New York Law School

Art Leonard Observations

Michigan may be the next state to defend its ban on same-sex marriage in a federal court trial.

Posted on: July 2nd, 2013 by Art Leonard No Comments

Senior U.S. District Judge Bernard A. Friedman, appointed to the court by President Ronald Reagan in 1988, ruled on July 1 that a Michigan lesbian couple is entitled to a trial of their claim that the state adoption law, forbidding same-sex couples to jointly adopt children, and the Michigan Marriage Amendment (MMA), forbidding same-sex marriages, violate their rights under the 14th Amendment.  Rejecting the state’s motion to dismiss the case, Judge Friedman cited the Supreme Court’s June 26 decision striking down Section 3 of the Defense of Marriage Act, U.S. v. Windsor, to support the “plausibility” of the couple’s constitutional claim.

April DeBoer and Jayne Rowse, the plaintiffs, are both employed as nurses and have lived together for six years.  Between them, they have adopted three children as single parents.  They would like to jointly adopt the three children to solidify their family relationship, but Michigan’s adoption law forbids it because they are not married, and the Michigan Marriage Amendment denies them the right to marry.

They filed suit in federal court, claiming that the state’s prohibition on joint adoptions by same-sex couples violates their equal protection rights.  In pre-trial arguments, Judge Friedman suggested that their challenge would not be complete if it was confined to the adoption law, and they amended their complaint at his suggestion to add a claim that the state’s ban on same-sex marriage violates their rights as well. 

The state moved to dismiss, arguing that the plaintiffs cannot show that the Michigan Marriage Amendment lacks a rational relationship to a legitimate state interest, and that there is no fundamental right under the constitution for same-sex couples to marry.

Friedman denied the motion, holding that the claims cannot be decided as a matter of law at this point, largely because of the Supreme Court’s DOMA decision.

On the one hand, he observed, there is language in that decision that defendants will cite, about the state’s “historic and essential authority to define the marital relation” (quoting from Justice Kennedy’s opinion).  “They will couch the popular referendum that resulted in the passage of the MMA as ‘a proper exercise of [the state’s] sovereign authority within our federal system, all in the way that the Framers of the Constitution intended,” he wrote, again quoting from Kennedy’s opinion.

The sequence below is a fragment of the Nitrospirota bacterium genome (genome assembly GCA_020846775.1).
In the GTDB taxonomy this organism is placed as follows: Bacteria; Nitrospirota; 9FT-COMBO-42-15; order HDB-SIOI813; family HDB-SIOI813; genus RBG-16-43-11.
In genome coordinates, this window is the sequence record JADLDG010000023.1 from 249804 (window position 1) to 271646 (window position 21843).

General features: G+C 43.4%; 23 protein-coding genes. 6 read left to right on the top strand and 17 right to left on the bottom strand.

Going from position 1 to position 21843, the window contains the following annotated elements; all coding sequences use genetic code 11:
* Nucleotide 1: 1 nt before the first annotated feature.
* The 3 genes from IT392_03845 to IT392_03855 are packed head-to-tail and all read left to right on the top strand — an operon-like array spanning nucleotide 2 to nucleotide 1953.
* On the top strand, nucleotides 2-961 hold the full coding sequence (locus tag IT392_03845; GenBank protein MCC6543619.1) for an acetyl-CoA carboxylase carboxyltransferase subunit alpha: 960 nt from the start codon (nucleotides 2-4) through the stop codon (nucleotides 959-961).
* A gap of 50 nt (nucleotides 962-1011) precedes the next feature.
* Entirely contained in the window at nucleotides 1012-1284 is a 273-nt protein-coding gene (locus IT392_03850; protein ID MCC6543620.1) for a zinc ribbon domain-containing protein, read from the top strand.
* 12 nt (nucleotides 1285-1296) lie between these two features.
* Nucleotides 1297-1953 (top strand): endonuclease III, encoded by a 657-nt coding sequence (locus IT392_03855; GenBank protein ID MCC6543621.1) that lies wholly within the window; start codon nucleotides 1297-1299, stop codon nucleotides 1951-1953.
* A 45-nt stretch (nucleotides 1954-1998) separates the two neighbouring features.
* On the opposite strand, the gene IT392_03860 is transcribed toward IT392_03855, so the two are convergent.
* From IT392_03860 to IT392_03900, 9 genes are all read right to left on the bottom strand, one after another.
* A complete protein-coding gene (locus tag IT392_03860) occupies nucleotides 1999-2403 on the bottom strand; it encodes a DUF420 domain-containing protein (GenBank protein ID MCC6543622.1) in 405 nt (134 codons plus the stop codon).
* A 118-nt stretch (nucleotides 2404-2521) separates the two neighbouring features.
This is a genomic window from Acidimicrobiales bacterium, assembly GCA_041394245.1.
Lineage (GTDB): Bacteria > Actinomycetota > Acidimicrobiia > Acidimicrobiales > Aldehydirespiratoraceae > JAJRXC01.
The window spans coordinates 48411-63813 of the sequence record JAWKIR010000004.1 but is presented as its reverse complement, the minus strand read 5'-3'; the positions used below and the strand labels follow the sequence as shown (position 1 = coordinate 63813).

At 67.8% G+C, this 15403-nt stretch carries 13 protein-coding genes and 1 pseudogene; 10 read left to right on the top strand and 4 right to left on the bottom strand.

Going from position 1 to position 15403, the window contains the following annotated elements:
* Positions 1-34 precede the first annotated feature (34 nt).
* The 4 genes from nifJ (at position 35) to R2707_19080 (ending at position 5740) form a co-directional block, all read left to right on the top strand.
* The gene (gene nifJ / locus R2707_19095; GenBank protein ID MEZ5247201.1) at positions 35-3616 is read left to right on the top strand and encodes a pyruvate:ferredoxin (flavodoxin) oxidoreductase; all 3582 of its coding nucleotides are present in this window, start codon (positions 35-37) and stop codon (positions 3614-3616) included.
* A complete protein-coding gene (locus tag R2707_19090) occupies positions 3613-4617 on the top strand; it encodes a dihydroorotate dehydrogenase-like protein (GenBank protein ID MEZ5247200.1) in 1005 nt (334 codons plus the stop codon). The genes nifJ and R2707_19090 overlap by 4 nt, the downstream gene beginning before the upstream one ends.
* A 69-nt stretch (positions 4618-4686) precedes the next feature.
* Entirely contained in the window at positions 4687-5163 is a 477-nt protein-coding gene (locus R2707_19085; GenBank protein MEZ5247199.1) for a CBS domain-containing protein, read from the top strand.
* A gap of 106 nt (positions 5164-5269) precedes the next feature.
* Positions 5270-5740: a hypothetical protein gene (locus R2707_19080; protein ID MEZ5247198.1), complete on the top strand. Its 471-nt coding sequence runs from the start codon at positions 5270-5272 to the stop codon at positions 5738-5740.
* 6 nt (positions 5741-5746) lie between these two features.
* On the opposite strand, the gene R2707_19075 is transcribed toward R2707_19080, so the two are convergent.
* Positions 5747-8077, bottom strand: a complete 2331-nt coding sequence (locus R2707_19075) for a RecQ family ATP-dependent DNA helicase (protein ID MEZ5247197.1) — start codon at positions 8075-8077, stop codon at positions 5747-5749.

On the other hand, of course, he asserted that “plaintiffs are prepared to claim Windsor as their own; their briefs sure to be replete with references to the newly enthroned triumvirate of Romer v. Evans, Lawrence v. Texas, and now Windsor.  And why shouldn’t they?  The Supreme Court has just invalidated a federal statute on equal protection grounds because it ‘place[d] same-sex couples in an unstable position of being in a second-tier marriage.’  Moreover, and of particular importance to this case, the justices expressed concern that the natural consequence of such discriminatory legislation would not only lead to the relegation of same-sex relationships to a form of second-tier status, but impair the rights of ‘tens of thousands of children now being raised by same-sex couples’ as well.  This is exactly the type of harm plaintiffs seek to remedy in this case.”

The court’s role in deciding a motion to dismiss is to decide whether the plaintiffs have asserted a plausible legal claim, assuming their factual allegations to be true.  “Construing the facts in the light most favorable to plaintiffs, and in view of the Supreme Court’s current statement of the law, this Court cannot say that plaintiffs’ claims for relief are without plausibility,” Friedman concluded as to the equal protection claim.  He commented that the plaintiffs’ due process claim “will likewise move forward because it states a plausible claim for relief,” citing Judge Vaughn Walker’s original Proposition 8 decision, which now stands as an unappealed district court opinion.

Friedman ordered that counsel meet with him on July 10 to set a trial date.  From the tone of his opinion, he is eager to decide this case on the merits, and seems well disposed towards the plaintiffs’ claims.

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